Observations of an Expat: Politics in Ukraine

February 22, 2016 OPINION/NEWS


Tom Arms

The West is becoming fed up with Ukraine. Yes, they want to stop Russia. But Ukraine is not the only hotspot on the map and America and Europe are far from being a bottomless money pit.

If Ukraine wants Western help then it has to show willingness to help itself and recent events have indicated the opposite.

A campaigning anti-corruption economics minister walked out. Parliamentarians shout obscenities across the floor of the Rada. The Prime Minister was physically assaulted on the floor of the House and narrowly survived a vote of confidence this week.

All of this has occurred since Vice President Joe Biden flew to Kiev in December to read the riot act. He was honoured by being asked to address Parliament and was then met with a stony silence when he told Ukrainian legislators that they needed to do something about the ubiquitous corruption and oligarchical power structure which leaves 85% of the country’s GDP in the hands of just 50 magnates.

Move the clock forward  to the 3rd of February. Has Biden made an impact? Not a jot. The Economics Minister Alvarus Abramovicius walks out and takes his team with him. The Lithuanian former investment banker was brought in just over two years ago to clean out Kiev’s corrupt Augean stables. It was thought that as an outsider he could move untainted by local connections. But he found it an impossible task and left because, as he said, he had no desire to “to serve a cover-up of corruption.”

Abramovicius was not afraid to name names in his resignation letter. And the big name he mentioned was the right-hand man of President Poroshenko, one Ihor Kononenko, whom he accused of filling government posts with corrupt cronies.

Immediately following Abromavicius’ resignation the ambassadors of ten countries—including those from the US, Britain, France and Germany—took the unprecedented step of publishing a joint letter to the government expressing disappointment at the campaigning minister’s resignation and called on the government to end its squabbles.

Again, the West was ignored. At one party meeting a bottle was hurled across the room and Prime Minister Arseniy Yatsenyuk was assaulted. This past week he faced two big votes, both within minutes of each other. The first censured his government’s work as “unsatisfactory.”  This was immediately followed by a vote of confidence which he narrowly won. The message: We think you are doing a lousy job but you can carry on doing it.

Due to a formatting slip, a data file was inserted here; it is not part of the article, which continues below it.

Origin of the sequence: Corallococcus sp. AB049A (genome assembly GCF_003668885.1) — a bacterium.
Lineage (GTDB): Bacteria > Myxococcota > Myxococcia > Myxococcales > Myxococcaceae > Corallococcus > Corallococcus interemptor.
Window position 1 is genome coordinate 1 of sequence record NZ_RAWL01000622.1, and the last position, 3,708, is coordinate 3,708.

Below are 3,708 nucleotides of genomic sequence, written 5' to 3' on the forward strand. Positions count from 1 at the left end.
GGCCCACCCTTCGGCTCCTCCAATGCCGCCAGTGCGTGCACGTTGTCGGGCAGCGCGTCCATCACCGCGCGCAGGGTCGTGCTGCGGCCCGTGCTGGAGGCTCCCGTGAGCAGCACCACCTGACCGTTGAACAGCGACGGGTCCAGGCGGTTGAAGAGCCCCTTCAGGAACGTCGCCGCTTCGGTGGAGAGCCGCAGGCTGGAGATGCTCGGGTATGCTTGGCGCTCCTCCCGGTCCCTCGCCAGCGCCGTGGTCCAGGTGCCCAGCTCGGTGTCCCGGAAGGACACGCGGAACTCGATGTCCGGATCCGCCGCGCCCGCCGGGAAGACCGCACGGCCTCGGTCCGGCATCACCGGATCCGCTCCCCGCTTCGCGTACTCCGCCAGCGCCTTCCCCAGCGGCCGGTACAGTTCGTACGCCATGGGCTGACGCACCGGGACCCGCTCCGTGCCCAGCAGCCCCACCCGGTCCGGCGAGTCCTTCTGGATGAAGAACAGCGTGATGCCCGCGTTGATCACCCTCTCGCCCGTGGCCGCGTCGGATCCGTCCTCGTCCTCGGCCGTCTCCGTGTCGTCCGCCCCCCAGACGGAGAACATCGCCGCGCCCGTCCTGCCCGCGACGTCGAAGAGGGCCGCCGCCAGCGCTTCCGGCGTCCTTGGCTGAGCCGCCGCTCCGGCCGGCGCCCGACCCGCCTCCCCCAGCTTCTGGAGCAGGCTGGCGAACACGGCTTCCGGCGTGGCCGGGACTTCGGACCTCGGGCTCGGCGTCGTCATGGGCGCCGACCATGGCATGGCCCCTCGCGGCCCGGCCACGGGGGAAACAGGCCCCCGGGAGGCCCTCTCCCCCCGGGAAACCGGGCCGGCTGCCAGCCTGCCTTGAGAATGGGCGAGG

According to one opinion poll, Arseniy Yatsenyuk’s approval rating is just one percent.

The reason is because his government is indeed doing a lousy job. Setting aside the corruption issue, the economy shrunk by seven percent in 2014. Then in 2015 it shrunk by 12 percent.  The national currency the haryvnia has in the past year lost 70 percent of its value against the dollar. Ukrainian bonds have plummeted to below junk status and the IMF, has since September held up a $1.7 billion loan because of blocked reforms and refusal to introduce government spending cuts.

But back to the reason for the West’s interest– Russia and its presence in Eastern Ukraine. It depends on whom you speak with and the day of the week you speak to them as to whether or not the fighting is increasing or decreasing. Last month Victoria Nuland, US Assistant Secretary of State for Europe and European Affairs, met with Vladislav Surkov, a close confidant of President Putin. No progress was made on Eastern Ukraine. However, sources in the State Department afterwards said that the crashing Russian economy, and the distraction of Putin’s intervention in Syria, means that Moscow is in no position to launch a fresh offensive in Ukraine. So, at the moment it looks as if the Eastern Ukraine is in a holding pattern.

But if the government in Kiev collapses then just substitute the word Russia for nature and refer to Aristotle’s law about nature abhorring a vacuum.





Tom Arms broadcasts on world affairs for a number of US radio stations including WTKF at http://www.wtkf107.com/. His Weekly Viewpoints discussion programme can be heard at 1830 EST on Wednesdays and his LookAhead at the next week’s main events on Fridays at 1800.





Tom Arms

I am a journalist, entrepreneur and historian with extensive experience in print, web and broadcast journalism. I started as a diplomatic correspondent, wrote several books (The Falklands Crisis, World Elections On File and the Encyclopedia of the Cold War), and then in 1987 started my own business (Future Events News Service, www.fensinformation.com) which over 25 years established itself as the world and UK media’s diary. Our strapline was: “We set the world’s news agenda.” I sold FENS in December 2012 but retained the exclusive broadcast rights to all of FENS data. To exploit these rights I set up LookAhead TV which produces unique programmes which “Broadcasts Tomorrow Today” so that viewers can “Plan to Participate.” LookAhead has appeared regularly on Vox Africa, Radio Tatras International, The Conversation and Voice of Africa Radio.


No Comments Yet!

You can be first to comment this post!

Leave a Reply

This site uses Akismet to reduce spam. Learn how your comment data is processed.